But Anne had never dared to say such a thing to her husband. He simply liked to insist himself that he had already sired three sons who lived after birth so the issue was not his seed. He had had one son by a mistress years earlier, Henry Fitzroy, one by his first wife, another Henry, who had died when a few months old, and, so he said, Henry Carey.
Anne stared at the green grass beneath her slipper-covered feet blindly. Her legs were trembling slightly as the realization hit her. Never again would she see her husband, her daughter, or her family. One of her feet slipped out from beneath her and she was thrown off balance. Her foot crashed against the harsh stone beneath her, giving her an excuse for the tears filling her eyes. Only someone inches from her could see them through the veil shielding her face for the time being and she was thankful for it. She adjusted the slipper with a trembling hand and continued walking. She turned her head slightly to look back at her niece Catherine and summoned her to her side as they ascended the short staircase on the right of the platform…
Catherine was now walking side by side with her aunt, the Queen of England. As Anne climbed the steps leading to the scaffold, Catherine noticed something strange. Through her own quite sobs and trembling she saw her strong, confident queen shudder at the sight of her executioner and noticed the slight quivering of her legs and hands. Catherine gaped at her through her own tears as she noticed her aunt's veil was stained from the tears of its wearer. She had never seen her mother's sister cry in her entire life and had never thought to witness such a thing, yet here she was publically weeping. But as they walked to the center of the platform, and Catherine began to untie her queen's cloak, she realized that Anne had forced herself to control her tears and had ceased crying. That was Anne, Catherine thought to herself with a sad smile.
She pulled her queen's veil off slowly, surreptitiously wiping the remaining water from Anne's smooth cheeks. Anne smiled at her in thanks as Catherine looked at her. She saw the acceptance of her fate in her aunt's eyes. She had known this was coming for a long time and had acknowledged it as her destiny. Catherine handed the veil to one of the other ladies and went around to Anne's neck to untie her infamous "B" necklace. As she pulled it away from Anne's neck, the queen turned from the crowd and back to face her niece. She stared at her with much intensity and whispered to her, "I beg of you one favor. Give this to my daughter when she is old enough to shoulder the fate I am to meet as I have come to. Please, Catherine." Catherine nodded jerkily, tears still falling from her eyes but a reassuring smile crossing her face at the same time. And with that, she stepped away from her aunt the queen as she turned to face the crowd who had assembled to see her die.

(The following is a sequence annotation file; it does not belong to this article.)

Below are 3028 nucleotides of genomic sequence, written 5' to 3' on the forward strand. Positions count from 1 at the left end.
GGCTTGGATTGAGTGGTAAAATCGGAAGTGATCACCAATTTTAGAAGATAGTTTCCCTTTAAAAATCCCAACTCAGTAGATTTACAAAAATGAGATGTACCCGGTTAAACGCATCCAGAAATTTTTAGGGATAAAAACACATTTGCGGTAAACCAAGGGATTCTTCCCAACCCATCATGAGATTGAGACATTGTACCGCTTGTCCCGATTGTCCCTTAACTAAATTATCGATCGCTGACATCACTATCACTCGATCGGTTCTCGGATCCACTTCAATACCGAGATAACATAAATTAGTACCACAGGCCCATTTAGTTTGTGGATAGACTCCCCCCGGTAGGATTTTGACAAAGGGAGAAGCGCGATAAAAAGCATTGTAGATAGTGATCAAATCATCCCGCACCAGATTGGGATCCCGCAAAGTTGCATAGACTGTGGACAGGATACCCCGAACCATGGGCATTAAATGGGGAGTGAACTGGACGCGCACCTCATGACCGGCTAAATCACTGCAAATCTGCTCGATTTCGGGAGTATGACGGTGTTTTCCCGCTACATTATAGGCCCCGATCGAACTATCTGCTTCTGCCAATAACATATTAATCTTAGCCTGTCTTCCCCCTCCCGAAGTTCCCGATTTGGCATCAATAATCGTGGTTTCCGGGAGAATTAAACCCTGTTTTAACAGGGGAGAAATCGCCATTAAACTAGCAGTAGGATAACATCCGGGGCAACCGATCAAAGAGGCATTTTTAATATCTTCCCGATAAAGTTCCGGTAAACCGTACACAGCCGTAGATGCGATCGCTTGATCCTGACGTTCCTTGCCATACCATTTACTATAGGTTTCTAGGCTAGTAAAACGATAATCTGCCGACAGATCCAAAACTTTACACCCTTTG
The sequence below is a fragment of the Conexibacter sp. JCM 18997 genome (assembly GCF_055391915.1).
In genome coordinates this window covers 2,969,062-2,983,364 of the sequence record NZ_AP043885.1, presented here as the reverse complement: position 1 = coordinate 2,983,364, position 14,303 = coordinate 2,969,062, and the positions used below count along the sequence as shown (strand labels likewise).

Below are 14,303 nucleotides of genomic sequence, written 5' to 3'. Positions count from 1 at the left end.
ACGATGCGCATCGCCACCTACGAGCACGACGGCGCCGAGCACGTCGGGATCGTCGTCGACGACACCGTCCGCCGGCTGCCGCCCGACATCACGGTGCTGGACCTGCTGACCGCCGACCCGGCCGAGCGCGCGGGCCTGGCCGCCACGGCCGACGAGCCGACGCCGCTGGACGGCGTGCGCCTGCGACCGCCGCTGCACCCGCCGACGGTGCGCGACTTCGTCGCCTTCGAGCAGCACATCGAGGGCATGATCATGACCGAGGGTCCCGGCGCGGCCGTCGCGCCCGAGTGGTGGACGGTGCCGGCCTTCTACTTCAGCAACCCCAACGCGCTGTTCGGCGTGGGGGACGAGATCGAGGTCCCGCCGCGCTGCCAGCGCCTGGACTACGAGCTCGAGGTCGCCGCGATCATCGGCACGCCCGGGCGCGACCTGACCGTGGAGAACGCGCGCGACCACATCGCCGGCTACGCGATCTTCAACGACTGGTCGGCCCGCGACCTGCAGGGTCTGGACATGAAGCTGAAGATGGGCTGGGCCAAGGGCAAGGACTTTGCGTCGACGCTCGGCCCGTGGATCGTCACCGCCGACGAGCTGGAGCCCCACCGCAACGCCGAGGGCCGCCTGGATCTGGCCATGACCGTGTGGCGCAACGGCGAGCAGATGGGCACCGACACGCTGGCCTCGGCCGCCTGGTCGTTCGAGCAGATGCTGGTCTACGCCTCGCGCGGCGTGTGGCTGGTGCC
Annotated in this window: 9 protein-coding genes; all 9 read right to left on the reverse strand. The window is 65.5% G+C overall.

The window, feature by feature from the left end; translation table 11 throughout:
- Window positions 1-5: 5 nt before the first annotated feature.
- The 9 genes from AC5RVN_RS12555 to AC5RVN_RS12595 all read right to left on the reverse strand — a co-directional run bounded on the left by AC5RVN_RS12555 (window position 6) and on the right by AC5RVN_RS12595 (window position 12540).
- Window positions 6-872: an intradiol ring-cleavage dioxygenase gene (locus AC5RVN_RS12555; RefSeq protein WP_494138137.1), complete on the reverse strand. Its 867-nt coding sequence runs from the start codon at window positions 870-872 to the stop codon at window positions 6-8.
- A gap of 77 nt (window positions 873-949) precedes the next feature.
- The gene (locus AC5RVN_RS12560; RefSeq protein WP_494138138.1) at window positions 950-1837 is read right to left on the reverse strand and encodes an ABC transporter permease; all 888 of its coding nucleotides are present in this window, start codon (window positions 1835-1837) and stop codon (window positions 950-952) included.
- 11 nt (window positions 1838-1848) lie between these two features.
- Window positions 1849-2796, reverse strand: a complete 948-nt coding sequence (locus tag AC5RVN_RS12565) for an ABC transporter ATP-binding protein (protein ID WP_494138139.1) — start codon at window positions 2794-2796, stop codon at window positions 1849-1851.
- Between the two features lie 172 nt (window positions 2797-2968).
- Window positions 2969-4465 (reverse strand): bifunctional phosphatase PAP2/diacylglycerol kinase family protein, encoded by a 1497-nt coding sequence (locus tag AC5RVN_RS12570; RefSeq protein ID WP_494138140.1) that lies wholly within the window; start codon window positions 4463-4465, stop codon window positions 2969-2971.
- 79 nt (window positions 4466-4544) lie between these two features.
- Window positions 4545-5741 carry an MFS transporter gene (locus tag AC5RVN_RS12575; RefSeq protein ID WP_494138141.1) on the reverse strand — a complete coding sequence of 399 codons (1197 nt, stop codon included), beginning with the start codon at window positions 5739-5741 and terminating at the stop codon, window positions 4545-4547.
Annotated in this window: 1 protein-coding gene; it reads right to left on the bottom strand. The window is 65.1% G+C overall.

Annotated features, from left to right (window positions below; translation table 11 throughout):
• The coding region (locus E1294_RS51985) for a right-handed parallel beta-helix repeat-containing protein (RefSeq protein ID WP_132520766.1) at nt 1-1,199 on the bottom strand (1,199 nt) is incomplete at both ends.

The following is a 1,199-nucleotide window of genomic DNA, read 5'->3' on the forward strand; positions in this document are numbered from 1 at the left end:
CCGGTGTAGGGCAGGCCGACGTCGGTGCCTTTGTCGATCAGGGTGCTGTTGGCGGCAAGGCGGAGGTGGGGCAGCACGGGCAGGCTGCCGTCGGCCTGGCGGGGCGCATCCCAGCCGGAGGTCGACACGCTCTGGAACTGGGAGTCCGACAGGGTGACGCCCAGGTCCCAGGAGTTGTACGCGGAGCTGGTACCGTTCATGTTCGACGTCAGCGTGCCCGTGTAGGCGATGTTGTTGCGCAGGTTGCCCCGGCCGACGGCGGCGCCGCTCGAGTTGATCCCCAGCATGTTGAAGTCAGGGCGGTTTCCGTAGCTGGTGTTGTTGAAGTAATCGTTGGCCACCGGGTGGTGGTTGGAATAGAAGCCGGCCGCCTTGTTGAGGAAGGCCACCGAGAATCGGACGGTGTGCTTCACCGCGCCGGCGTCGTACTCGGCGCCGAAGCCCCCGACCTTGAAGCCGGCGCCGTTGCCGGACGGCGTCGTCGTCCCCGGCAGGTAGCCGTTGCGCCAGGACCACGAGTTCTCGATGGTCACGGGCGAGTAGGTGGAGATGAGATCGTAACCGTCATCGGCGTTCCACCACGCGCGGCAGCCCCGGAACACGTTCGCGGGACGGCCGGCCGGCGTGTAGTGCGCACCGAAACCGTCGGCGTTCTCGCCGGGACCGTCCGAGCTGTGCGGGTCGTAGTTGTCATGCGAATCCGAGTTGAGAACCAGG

. . .
Mary looked up at her baby sister, who stood staring at her from the scaffold. She couldn't believe this was really to happen right now. How could the king do such a thing to his own wife? Even as she thought this, she heard the crowd around her shouting curses at their queen and calling her a whore and adultress. Yet Anne held her head high and returned their gaze. In a strong, booming voice Anne gave her last words.